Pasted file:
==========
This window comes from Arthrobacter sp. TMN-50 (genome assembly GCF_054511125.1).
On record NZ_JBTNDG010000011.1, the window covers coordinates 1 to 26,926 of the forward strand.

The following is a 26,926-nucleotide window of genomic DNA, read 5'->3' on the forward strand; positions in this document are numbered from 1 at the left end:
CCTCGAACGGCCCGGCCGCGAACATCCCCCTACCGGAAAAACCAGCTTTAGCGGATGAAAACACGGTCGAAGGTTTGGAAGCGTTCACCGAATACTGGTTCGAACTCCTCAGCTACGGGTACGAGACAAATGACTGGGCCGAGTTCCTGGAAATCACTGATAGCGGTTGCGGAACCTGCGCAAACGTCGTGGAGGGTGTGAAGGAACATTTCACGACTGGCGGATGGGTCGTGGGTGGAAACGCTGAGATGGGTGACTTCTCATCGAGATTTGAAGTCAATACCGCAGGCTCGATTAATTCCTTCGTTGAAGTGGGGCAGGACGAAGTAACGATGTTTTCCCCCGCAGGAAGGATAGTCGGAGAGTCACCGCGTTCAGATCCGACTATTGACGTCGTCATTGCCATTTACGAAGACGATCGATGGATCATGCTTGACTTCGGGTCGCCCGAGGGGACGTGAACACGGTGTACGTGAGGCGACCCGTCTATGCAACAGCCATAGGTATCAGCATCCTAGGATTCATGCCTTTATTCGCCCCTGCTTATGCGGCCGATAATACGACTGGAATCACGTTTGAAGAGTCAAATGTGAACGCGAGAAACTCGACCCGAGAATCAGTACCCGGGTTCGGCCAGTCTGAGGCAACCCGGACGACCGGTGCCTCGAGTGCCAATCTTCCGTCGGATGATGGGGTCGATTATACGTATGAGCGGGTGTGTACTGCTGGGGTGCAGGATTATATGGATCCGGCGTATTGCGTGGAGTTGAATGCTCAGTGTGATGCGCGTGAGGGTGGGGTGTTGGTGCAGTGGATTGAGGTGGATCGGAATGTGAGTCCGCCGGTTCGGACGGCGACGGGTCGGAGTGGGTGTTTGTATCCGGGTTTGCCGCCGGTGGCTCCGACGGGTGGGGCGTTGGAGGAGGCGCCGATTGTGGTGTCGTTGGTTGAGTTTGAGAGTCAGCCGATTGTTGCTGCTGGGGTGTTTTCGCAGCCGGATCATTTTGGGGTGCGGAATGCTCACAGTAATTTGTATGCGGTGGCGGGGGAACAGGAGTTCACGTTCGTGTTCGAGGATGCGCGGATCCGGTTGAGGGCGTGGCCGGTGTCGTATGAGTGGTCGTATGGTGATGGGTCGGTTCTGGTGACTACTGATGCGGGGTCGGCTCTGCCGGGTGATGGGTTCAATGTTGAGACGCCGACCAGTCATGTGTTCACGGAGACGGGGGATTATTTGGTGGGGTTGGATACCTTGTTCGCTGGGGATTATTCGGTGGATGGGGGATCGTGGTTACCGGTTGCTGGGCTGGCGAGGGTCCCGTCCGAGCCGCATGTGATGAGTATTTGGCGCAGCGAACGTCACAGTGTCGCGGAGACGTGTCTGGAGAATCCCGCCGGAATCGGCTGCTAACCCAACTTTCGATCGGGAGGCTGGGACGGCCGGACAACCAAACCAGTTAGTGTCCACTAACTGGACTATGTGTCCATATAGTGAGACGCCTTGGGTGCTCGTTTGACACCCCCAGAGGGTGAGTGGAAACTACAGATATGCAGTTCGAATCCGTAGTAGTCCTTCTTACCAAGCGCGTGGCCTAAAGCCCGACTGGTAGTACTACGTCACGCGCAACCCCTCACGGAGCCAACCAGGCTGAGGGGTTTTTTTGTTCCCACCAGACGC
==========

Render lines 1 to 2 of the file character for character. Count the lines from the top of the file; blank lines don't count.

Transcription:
This window comes from Arthrobacter sp. TMN-50 (genome assembly GCF_054511125.1).
On record NZ_JBTNDG010000011.1, the window covers coordinates 1 to 26,926 of the forward strand.